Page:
Run the Race of the Christian Life to Win the Prize

Dan Jansen was always close with his sister – in fact it was she who suggested he become a speed skater. In 1988 his dream came true when he made it to the Winter Olympics in Calgary, Canada. With just hours to go to his first race he informed his sister had died.

Of course, the news of his sister’s death stunned and devastated Jansen, but he decided to compete anyways. His sister had encouraged him to be a speed skater and supported him along the way to his Olympic dreams. It is what she would have wanted.

As he raced across the ice that day, grief proved to be too much. He feel in both races, dashing his hopes of winning the gold.

Although he was grieved and defeated, Jansen decided he couldn’t quit. He continued to chase the gold. In 1992, he came back to the Winter Olympics hoping to win, but the gold eluded him once again. Still undeterred he set to train for the next Olympic games.  Finally, in 1994, all his effort paid off. He not only won the gold in the 1,000 meter but he also set a new world record.

Jansen succeeded because he didn’t give up. Despite all the set backs he kept pressing forward toward the prize.

Likewise, as Christians we must not give up. We must keep pressing forward. Despite set backs, road blocks, and distractions, we must, as Paul tells us, run the race of the Christian life to win the prize (1 Cor 9:24).

Run the Race of the Christian Life to Win the Prize

Paul, using an image from the Isthmian Games held in Corinth, says in 1 Corinthians 9:24

“Do you not know that in a race all the runners run, but only one received the prize? So run that you may obtain it.”(1 Cor. 9:24)

Now when Paul says this, he doesn’t mean to imply only one of us will win the prize, that is pressing Paul’s image too far. Instead what Paul wants us to do is run the race of the Christian life in such a way that we will win the prize.

When I was in elementary school, I was one of the fastest kids in the school — it was a small school. I remember one year I was cocky. I knew I was faster than everyone else, so on the first race of the heat I held back; I didn’t give it my all. I still came in first, but when I went to brag to my teacher about how I had just won he said, “You didn’t win by much. You better step it up, or you won’t make it to the finals.”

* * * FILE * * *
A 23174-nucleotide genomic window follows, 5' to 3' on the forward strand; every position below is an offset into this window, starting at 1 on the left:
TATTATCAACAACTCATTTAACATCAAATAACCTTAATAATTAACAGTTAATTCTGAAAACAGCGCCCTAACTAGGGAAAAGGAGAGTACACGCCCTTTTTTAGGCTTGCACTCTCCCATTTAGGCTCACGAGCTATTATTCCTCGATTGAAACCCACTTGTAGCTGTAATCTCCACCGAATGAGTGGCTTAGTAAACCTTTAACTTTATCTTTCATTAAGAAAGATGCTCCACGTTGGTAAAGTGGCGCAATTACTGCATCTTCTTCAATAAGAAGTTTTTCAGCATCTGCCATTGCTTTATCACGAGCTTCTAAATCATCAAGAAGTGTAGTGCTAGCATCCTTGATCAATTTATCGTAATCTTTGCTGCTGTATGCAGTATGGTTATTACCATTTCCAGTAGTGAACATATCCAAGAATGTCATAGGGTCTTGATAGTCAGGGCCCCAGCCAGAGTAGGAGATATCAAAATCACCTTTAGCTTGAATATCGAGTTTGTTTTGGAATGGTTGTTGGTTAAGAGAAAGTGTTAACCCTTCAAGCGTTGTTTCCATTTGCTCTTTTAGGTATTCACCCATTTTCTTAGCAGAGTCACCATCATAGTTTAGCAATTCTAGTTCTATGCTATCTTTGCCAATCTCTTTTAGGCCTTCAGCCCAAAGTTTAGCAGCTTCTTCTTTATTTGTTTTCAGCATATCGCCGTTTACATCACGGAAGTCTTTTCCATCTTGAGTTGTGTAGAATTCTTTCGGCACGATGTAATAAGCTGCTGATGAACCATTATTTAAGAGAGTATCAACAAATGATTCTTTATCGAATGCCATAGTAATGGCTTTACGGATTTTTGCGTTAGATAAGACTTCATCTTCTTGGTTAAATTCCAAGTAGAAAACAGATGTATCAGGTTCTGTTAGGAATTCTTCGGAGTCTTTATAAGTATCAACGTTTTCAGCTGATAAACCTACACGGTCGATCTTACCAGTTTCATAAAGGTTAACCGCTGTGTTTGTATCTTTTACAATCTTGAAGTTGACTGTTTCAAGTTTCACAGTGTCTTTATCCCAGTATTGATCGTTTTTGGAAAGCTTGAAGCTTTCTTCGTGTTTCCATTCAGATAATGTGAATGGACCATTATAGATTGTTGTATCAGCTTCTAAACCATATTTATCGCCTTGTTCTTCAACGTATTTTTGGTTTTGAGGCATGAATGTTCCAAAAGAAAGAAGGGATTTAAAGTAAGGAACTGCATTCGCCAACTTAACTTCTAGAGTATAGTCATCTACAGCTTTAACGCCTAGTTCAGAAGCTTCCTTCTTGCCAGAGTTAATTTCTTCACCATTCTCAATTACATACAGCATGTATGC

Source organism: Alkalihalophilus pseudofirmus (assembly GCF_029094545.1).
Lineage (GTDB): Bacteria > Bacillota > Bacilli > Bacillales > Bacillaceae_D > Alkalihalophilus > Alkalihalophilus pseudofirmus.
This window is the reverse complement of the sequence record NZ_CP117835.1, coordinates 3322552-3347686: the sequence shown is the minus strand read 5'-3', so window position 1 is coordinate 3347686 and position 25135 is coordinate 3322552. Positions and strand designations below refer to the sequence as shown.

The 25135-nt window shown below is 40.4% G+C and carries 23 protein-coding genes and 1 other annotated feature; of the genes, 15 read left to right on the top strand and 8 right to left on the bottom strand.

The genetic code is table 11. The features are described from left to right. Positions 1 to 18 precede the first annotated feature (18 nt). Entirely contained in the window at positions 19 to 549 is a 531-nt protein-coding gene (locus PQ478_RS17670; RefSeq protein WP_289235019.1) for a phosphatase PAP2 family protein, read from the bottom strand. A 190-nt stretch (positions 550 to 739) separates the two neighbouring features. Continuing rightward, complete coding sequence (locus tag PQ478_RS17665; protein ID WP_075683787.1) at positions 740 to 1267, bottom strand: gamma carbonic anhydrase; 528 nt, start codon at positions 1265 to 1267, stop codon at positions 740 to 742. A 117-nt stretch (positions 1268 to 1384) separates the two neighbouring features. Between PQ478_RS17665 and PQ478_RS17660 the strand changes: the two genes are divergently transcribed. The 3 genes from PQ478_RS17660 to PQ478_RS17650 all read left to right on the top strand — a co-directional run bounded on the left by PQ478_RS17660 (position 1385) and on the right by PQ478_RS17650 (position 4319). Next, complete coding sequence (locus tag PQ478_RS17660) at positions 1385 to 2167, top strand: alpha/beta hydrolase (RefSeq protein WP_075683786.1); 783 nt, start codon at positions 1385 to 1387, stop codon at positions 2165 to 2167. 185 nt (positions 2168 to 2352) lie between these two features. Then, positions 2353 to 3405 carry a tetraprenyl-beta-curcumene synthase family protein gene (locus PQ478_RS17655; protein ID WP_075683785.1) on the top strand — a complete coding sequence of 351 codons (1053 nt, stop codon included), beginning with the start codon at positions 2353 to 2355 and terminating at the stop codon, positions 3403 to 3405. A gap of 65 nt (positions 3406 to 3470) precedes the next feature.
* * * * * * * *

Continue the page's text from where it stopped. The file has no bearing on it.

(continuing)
My teacher taught me something in that moment. He taught me that I didn’t have it in the bag and that I had to give it my all, I had to run so as to obtain the prize.

Christians must do the same. We have to run so as to win the prize. We can’t give a half effort. We can’t be lackadaisical about our Christian walk. If we are, we may not cross the finish line and win the prize.

Not Works Based

In saying we have to run in such a way so as to obtain the prize, Paul is not advocating a works based salvation. Paul is holding a tension between Christ’s work and our work. Yes, those who are Christ’s will finish the race, but that doesn’t mean we don’t have to work to finish it.

The encouraging part of running the Christian race is that we don’t have to run it in our own power. At salvation, not only is our heart created anew, which causes us to desire to run for Christ, but we are also empowered by God to run. In Philippians 2:12b-13, Paul tells us to:

“Work out your own salvation with fear and trembling, for it is God who works in you, both to will and to work for His good pleasure.” (Phil. 2:12b-13)

Do you see what Paul is saying? We are to work out our own salvation – run with all our might, striving for the finish line – but we don’t run in our own power or alone. God runs with us, empowering us by changing our will, causing us to want to work to please Him, and giving us the strength to press on. What a glorious truth!

What is the Prize?

“Every athlete exercises self-control in all things. They do it to receive a perishable wreath, but we an imperishable.” (1 Cor 9:25)

Once again using an image from the Isthmian Games, Paul tells us our prize is greater than any earthly prize because: It is not perishable, but imperishable. It’s not temporary, but eternal. It’s not a laurel wreath, but a crown. Our prize, the prize we run the race to receive, is eternal life.

Since our prize is so great, we should give it our all. We shouldn’t run the race at half-speed, but full steam ahead until we cross the finish line.

Question for Reflection

  1. Are you running the race to win the prize?


Post adapted from the sermon Run the Race to Win the Prize which you can listen to in its entirety here.


One thought on “Run the Race of the Christian Life to Win the Prize

  1. Pingback: How Do We Run the Race to Win the Prize? | Christianity Matters

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